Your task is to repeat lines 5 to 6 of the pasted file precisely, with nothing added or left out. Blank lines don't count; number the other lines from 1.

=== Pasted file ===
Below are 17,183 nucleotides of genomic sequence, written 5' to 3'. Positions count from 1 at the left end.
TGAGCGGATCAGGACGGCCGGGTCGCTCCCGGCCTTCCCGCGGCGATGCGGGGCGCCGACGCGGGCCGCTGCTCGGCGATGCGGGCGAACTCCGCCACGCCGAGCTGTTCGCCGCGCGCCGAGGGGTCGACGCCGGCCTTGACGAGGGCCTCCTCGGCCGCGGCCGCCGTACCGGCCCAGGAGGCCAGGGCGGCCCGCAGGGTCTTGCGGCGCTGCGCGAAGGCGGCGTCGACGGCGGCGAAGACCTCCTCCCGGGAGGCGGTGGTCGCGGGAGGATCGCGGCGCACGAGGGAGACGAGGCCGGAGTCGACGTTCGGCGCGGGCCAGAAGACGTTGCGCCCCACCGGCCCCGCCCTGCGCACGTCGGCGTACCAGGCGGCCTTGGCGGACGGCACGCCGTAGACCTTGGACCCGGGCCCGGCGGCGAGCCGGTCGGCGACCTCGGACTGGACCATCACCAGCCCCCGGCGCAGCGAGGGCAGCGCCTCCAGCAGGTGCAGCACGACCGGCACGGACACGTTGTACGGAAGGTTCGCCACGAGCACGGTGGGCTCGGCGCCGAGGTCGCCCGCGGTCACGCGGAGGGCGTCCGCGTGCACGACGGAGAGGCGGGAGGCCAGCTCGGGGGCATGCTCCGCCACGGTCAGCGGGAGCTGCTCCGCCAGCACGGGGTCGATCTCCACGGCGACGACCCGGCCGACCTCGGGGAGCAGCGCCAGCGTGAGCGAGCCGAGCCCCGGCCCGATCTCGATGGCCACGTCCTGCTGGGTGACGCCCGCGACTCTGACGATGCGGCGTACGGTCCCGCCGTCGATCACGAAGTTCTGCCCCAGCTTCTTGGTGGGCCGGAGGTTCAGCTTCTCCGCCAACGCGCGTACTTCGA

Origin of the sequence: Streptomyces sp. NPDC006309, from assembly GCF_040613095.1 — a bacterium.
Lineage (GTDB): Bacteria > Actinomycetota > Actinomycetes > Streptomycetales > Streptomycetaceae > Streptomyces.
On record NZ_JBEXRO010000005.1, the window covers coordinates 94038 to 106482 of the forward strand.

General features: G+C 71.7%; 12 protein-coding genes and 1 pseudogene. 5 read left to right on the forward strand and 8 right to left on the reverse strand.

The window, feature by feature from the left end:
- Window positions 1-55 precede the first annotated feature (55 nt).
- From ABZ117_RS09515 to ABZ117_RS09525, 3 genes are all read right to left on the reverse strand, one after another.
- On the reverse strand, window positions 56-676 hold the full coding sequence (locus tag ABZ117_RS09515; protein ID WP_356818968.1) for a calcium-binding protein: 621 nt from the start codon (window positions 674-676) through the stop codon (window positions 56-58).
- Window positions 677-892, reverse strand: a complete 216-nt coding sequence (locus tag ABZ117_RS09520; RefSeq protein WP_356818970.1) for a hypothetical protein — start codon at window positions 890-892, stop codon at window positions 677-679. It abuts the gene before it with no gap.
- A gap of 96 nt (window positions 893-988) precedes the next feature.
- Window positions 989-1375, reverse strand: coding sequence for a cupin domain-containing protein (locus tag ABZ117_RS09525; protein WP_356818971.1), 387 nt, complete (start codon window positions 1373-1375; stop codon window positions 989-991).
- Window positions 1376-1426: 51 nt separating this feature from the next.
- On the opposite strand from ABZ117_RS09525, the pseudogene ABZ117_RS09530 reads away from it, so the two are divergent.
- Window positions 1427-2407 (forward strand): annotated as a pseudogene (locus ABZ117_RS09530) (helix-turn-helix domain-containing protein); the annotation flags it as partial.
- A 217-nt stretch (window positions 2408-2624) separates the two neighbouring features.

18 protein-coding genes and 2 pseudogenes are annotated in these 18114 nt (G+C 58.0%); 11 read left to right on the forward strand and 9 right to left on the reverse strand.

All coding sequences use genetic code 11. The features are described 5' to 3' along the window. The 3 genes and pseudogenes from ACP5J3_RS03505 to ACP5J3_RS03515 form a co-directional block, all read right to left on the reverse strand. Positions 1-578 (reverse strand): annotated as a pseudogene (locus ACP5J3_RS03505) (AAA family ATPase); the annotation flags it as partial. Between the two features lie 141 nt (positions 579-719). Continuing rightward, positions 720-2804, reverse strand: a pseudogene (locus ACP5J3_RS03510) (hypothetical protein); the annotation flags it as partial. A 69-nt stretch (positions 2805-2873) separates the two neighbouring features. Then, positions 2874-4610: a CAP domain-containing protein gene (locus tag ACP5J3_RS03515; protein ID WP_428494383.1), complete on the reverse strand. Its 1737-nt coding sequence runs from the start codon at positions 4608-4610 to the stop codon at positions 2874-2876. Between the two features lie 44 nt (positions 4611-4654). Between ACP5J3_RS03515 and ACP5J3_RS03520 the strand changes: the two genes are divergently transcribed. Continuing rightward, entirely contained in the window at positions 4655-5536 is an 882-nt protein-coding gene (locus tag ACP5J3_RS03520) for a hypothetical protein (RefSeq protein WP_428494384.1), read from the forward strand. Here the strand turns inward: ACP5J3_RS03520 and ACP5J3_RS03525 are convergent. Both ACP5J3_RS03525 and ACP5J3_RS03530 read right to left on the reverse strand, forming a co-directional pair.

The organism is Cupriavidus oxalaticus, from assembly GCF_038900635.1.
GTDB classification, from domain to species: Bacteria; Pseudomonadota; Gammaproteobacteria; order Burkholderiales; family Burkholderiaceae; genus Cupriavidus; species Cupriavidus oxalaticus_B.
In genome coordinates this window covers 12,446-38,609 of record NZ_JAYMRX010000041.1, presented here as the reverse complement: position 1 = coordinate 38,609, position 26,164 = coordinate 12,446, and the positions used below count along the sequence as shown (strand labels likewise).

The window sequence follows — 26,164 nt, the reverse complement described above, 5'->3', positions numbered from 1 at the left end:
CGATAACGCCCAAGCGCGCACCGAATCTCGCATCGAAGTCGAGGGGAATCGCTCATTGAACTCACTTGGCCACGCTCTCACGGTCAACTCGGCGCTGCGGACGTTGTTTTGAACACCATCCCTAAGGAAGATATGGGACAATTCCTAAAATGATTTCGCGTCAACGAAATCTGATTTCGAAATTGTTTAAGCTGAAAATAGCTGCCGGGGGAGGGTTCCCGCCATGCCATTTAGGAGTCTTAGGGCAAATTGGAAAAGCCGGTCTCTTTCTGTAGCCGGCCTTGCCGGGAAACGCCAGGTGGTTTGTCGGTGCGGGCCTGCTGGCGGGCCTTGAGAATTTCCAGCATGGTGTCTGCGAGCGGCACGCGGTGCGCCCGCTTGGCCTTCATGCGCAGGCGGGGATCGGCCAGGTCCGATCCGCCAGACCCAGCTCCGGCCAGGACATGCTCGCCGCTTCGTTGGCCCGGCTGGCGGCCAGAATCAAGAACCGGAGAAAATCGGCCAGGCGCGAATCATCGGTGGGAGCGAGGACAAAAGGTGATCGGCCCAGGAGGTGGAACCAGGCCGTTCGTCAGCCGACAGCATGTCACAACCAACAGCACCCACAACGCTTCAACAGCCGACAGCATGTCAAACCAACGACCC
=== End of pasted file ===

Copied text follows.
On record NZ_JBEXRO010000005.1, the window covers coordinates 94038 to 106482 of the forward strand.

General features: G+C 71.7%; 12 protein-coding genes and 1 pseudogene. 5 read left to right on the forward strand and 8 right to left on the reverse strand.